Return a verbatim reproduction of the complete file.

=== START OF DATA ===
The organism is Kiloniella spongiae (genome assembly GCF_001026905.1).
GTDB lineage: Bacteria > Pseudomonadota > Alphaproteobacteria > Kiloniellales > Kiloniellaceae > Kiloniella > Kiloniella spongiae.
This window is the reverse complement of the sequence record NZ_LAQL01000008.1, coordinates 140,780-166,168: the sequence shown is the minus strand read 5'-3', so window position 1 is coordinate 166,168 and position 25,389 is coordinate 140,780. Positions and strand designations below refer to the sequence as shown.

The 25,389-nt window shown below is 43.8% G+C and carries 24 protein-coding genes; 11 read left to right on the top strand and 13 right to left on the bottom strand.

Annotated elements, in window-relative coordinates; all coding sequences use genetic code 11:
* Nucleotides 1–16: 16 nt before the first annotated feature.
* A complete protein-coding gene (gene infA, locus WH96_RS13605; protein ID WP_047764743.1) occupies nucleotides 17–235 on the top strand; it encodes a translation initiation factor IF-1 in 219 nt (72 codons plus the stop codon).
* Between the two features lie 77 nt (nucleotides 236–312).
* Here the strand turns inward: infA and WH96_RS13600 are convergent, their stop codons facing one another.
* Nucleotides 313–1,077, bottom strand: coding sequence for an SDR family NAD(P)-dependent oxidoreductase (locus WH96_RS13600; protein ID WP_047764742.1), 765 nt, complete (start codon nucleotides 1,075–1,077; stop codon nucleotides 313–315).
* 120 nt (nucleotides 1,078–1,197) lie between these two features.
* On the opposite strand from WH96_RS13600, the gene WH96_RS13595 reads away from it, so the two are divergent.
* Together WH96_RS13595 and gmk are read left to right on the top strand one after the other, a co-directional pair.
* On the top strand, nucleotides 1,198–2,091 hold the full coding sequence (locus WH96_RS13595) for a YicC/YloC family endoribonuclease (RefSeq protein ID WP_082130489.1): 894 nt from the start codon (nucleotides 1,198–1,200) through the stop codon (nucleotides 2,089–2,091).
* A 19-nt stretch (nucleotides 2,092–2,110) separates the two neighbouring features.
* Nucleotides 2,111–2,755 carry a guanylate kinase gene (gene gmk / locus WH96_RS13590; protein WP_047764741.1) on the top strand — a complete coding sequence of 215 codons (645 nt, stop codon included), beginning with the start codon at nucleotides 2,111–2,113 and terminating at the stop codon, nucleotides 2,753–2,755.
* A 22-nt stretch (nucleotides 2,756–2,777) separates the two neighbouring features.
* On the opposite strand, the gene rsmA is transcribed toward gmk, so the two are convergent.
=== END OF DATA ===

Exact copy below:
The organism is Kiloniella spongiae (genome assembly GCF_001026905.1).
GTDB lineage: Bacteria > Pseudomonadota > Alphaproteobacteria > Kiloniellales > Kiloniellaceae > Kiloniella > Kiloniella spongiae.
This window is the reverse complement of the sequence record NZ_LAQL01000008.1, coordinates 140,780-166,168: the sequence shown is the minus strand read 5'-3', so window position 1 is coordinate 166,168 and position 25,389 is coordinate 140,780. Positions and strand designations below refer to the sequence as shown.

The 25,389-nt window shown below is 43.8% G+C and carries 24 protein-coding genes; 11 read left to right on the top strand and 13 right to left on the bottom strand.

Annotated elements, in window-relative coordinates; all coding sequences use genetic code 11:
* Nucleotides 1–16: 16 nt before the first annotated feature.
* A complete protein-coding gene (gene infA, locus WH96_RS13605; protein ID WP_047764743.1) occupies nucleotides 17–235 on the top strand; it encodes a translation initiation factor IF-1 in 219 nt (72 codons plus the stop codon).
* Between the two features lie 77 nt (nucleotides 236–312).
* Here the strand turns inward: infA and WH96_RS13600 are convergent, their stop codons facing one another.
* Nucleotides 313–1,077, bottom strand: coding sequence for an SDR family NAD(P)-dependent oxidoreductase (locus WH96_RS13600; protein ID WP_047764742.1), 765 nt, complete (start codon nucleotides 1,075–1,077; stop codon nucleotides 313–315).
* 120 nt (nucleotides 1,078–1,197) lie between these two features.
* On the opposite strand from WH96_RS13600, the gene WH96_RS13595 reads away from it, so the two are divergent.
* Together WH96_RS13595 and gmk are read left to right on the top strand one after the other, a co-directional pair.
* On the top strand, nucleotides 1,198–2,091 hold the full coding sequence (locus WH96_RS13595) for a YicC/YloC family endoribonuclease (RefSeq protein ID WP_082130489.1): 894 nt from the start codon (nucleotides 1,198–1,200) through the stop codon (nucleotides 2,089–2,091).
* A 19-nt stretch (nucleotides 2,092–2,110) separates the two neighbouring features.
* Nucleotides 2,111–2,755 carry a guanylate kinase gene (gene gmk / locus WH96_RS13590; protein WP_047764741.1) on the top strand — a complete coding sequence of 215 codons (645 nt, stop codon included), beginning with the start codon at nucleotides 2,111–2,113 and terminating at the stop codon, nucleotides 2,753–2,755.
* A 22-nt stretch (nucleotides 2,756–2,777) separates the two neighbouring features.
* On the opposite strand, the gene rsmA is transcribed toward gmk, so the two are convergent.